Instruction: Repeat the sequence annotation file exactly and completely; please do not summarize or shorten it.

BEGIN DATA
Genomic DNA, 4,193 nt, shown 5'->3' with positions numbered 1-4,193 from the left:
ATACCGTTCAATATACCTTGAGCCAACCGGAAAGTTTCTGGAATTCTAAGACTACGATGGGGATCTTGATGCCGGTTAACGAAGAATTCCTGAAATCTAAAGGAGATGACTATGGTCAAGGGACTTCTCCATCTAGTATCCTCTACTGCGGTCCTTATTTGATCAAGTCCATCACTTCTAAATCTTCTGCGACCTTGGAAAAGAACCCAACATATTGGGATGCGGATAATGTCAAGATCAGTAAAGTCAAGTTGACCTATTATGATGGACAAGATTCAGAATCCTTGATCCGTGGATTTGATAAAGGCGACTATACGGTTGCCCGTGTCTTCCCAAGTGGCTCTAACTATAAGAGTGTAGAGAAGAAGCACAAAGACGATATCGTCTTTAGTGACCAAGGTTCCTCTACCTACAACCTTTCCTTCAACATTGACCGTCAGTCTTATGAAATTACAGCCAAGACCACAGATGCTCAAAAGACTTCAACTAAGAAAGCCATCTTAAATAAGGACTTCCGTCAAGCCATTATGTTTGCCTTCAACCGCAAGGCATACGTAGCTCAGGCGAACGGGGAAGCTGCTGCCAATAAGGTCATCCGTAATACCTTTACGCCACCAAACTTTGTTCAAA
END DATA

Genomic DNA, 4,193 nt, shown 5'->3' with positions numbered 1-4,193 from the left:
ATACCGTTCAATATACCTTGAGCCAACCGGAAAGTTTCTGGAATTCTAAGACTACGATGGGGATCTTGATGCCGGTTAACGAAGAATTCCTGAAATCTAAAGGAGATGACTATGGTCAAGGGACTTCTCCATCTAGTATCCTCTACTGCGGTCCTTATTTGATCAAGTCCATCACTTCTAAATCTTCTGCGACCTTGGAAAAGAACCCAACATATTGGGATGCGGATAATGTCAAGATCAGTAAAGTCAAGTTGACCTATTATGATGGACAAGATTCAGAATCCTTGATCCGTGGATTTGATAAAGGCGACTATACGGTTGCCCGTGTCTTCCCAAGTGGCTCTAACTATAAGAGTGTAGAGAAGAAGCACAAAGACGATATCGTCTTTAGTGACCAAGGTTCCTCTACCTACAACCTTTCCTTCAACATTGACCGTCAGTCTTATGAAATTACAGCCAAGACCACAGATGCTCAAAAGACTTCAACTAAGAAAGCCATCTTAAATAAGGACTTCCGTCAAGCCATTATGTTTGCCTTCAACCGCAAGGCATACGTAGCTCAGGCGAACGGGGAAGCTGCTGCCAATAAGGTCATCCGTAATACCTTTACGCCACCAAACTTTGTTCAAA